Automation and digitalization have found their ways into dairy farms in many different areas and offer farmers solutions to enhance animal care, address labor resources and improve the overall efficiency and day to day management of their farms.
To provide insights on the latest automated technologies available, GEA recently hosted dairy farmers from throughout the U.S. on an Innovation Dairy Tour. Attendees had the opportunity to talk with three Wisconsin dairy farmers who had installed automatic teat dipping systems, the latest in rotary milking parlors and several other new automation innovations.
"Dairy farms are more sophisticated today than ever before and as technology continues to evolve, dairymen are seeing opportunities to make changes and invest in the future of their operations," said Matt Daley, head of GEA's milking and dairy farming sales in North America.
The Innovation Dairy Tour allowed for peer-to-peer discussion on planning for technology, decision making and the lessons learned that naturally accompany dairy expansion and improvements. Attendees also had a chance to explore the latest technologies in action on successful dairy farms.
Two of the dairies featured the new AutoRotor PerFormer CX360 rotary milking parlor.
"The sleek, stainless steel platform on the CX360 was designed specifically to meet the demands of the North American dairy market," said James Bringe, sales consultant for GEA who works with the host dairy farmers. "The system is engineered around the center of gravity, much like a modern-day bridge. The roller system is like nothing else on the market today and it smoothly turns the platform for an ultra-quiet operation."
Another notable technology shared on the tour was the Apollo™MilkSystem, a milking unit that automatically post-dips the cow after milking and backflushes in between each cow.
"By automating the post-dipping process, dairy farmers can reduce labor required in the parlor, improve milking procedure efficiencies and oftentimes increase parlor throughput," said Bringe.
Valuable insights were shared on manure management, employee training, herd health, milk quality and parlor efficiency.
"GEA's total solutions approach allows us to be the only one-stop provider of milking, manure handling and barn equipment and each of those areas was well represented on the tour," said Daley.
Kinnard Farms Inc., Casco — This facility was built by the Kinnard family in the fall of 2014 and recently began milking 3,500 cows in August 2015. The 100-stall AutoRotor PerFormer CX360 rotary parlor will eventually milk 7,000 cows. A milk cooling system consisting of a KoolWay Chiller, KoolWay Plate Kooler and Xe-Therm heat recovery units complete this GEA milking facility.
Having had the FutureCow™ Prep System in their previous parlor, "there was no doubt in our minds that we would have FutureCow in this rotary," said Shaun Hardtke, herd manager at Kinnard Farms. "We wanted to maintain the consistency in teat prep and impressive milk let down and through-put we had become accustomed to."
The rotary is currently milking about 625 cows each hour with the capacity to milk 700 cows per hour when the herd size goal of 7,000 cows is reached. This herd currently averages 95 pounds of milk per cow.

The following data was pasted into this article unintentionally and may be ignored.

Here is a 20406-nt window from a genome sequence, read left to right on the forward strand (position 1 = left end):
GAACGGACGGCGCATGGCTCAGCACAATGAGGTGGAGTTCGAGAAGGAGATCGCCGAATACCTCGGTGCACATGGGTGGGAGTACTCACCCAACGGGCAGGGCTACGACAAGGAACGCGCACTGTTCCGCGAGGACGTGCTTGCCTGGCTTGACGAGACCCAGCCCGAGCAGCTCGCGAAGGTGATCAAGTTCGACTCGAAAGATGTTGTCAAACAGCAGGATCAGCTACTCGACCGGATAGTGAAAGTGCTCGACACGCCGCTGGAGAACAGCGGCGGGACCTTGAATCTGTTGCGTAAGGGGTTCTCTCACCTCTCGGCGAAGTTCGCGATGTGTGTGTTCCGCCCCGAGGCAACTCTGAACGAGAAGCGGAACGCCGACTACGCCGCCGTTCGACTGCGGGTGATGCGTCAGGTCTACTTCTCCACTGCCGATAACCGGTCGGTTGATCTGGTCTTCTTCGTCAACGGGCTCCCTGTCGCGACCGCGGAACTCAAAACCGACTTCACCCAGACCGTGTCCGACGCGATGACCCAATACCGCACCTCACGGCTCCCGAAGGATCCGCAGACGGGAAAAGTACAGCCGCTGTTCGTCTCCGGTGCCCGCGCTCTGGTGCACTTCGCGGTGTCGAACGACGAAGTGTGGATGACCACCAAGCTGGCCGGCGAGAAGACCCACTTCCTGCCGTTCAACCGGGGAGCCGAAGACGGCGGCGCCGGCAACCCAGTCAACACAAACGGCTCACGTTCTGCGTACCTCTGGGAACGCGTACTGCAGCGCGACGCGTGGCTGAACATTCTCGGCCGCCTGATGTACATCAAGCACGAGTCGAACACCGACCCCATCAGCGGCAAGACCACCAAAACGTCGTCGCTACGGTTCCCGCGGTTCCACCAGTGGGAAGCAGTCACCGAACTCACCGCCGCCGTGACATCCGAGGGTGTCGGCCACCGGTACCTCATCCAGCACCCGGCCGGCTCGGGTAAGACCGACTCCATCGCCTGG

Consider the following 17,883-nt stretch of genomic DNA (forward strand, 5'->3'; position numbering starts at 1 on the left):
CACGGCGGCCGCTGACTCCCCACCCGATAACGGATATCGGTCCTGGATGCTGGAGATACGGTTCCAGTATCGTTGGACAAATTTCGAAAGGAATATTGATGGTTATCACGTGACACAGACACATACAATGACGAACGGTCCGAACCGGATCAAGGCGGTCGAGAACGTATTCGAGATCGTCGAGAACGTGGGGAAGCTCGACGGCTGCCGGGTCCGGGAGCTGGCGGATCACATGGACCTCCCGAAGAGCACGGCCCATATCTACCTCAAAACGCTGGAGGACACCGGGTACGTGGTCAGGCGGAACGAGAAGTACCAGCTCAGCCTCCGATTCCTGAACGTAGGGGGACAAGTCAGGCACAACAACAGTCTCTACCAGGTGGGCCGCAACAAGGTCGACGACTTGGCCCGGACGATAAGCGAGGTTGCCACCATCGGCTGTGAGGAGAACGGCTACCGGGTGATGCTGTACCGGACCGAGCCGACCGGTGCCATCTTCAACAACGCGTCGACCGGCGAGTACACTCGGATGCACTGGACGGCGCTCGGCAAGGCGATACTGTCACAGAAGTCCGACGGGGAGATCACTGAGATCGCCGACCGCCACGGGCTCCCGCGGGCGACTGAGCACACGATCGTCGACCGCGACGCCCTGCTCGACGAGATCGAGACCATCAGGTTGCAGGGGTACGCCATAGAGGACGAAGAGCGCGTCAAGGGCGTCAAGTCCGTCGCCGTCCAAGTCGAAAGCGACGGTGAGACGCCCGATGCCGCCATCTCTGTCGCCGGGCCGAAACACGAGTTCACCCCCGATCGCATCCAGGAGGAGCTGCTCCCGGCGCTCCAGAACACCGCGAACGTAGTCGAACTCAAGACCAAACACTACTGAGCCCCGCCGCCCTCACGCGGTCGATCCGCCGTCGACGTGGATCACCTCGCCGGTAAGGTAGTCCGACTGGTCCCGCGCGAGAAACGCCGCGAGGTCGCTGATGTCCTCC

Mlsna East Town Dairy, Cashton — Owned by Nick Mlsna and family, this GEA total solutions operation started milking in their new 80 stall AutoRotor PerFormer CX360 rotary parlor in September 2015. Throughout every corner of the dairy, GEA's newest solutions in automation can be found including the FutureCow™ Prep System, Apollo™MilkSystem, DairyFeed automated calf feeders, CowScout™ activity monitoring system, and the AutoSelect 5000 sorting system.
Milk from Mlsna's 2,400 cows is cooled using GEAs Classic Chiller, KoolWay Plate Kooler and XeTherm Heat Recovery system. Meanwhile, the freestall barn is outfitted with Jetstream 60" fans, HD Pro Headlocks, Single Beam stalls, High Plains curtains and manure is handled with a system of GEA slope screens, chain scrapers and agitators.
"Automation allows us to comfortably and efficiently milk 400 cows per hour with three operators," said Nick Mlsna, whose herd is averaging 98 pounds of milk per cow. "One employee can prep a single cow in just a few seconds with the FutureCow system and a second employee will attach the units. Even post-dipping is automated thanks to the Apollo milking unit, so we can have one person in the parlor focused on quality control at all times."
Statz Brothers Farm, Marshall — In 2015, Joe, Troy and Wes Statz built a GEA total solutions facility to hold 3,000 cows. The project incorporates the latest milking equipment with advanced technologies including a double 50 Magnum 90i VL parallel parlor, FutureCow™ Prep System, and Metatron 21 meters, PPID (per place ear tag ID system), and AutoSelect 5000 sort gates, to name a few, along with three new 6-row freestall barns outfitted with a complete manure transfer system.
"We put a lot of time and thought into the design of this new facility," said Joe Statz, whose herd averages 80 pounds of milk per cow. "The investments we are making in technology and automation are going to improve our operational efficiencies and help make us more profitable."
For more information on the Innovation Dairy Tour or to connect with dairy farmers from the tour, contact GEA at 877-973-2479.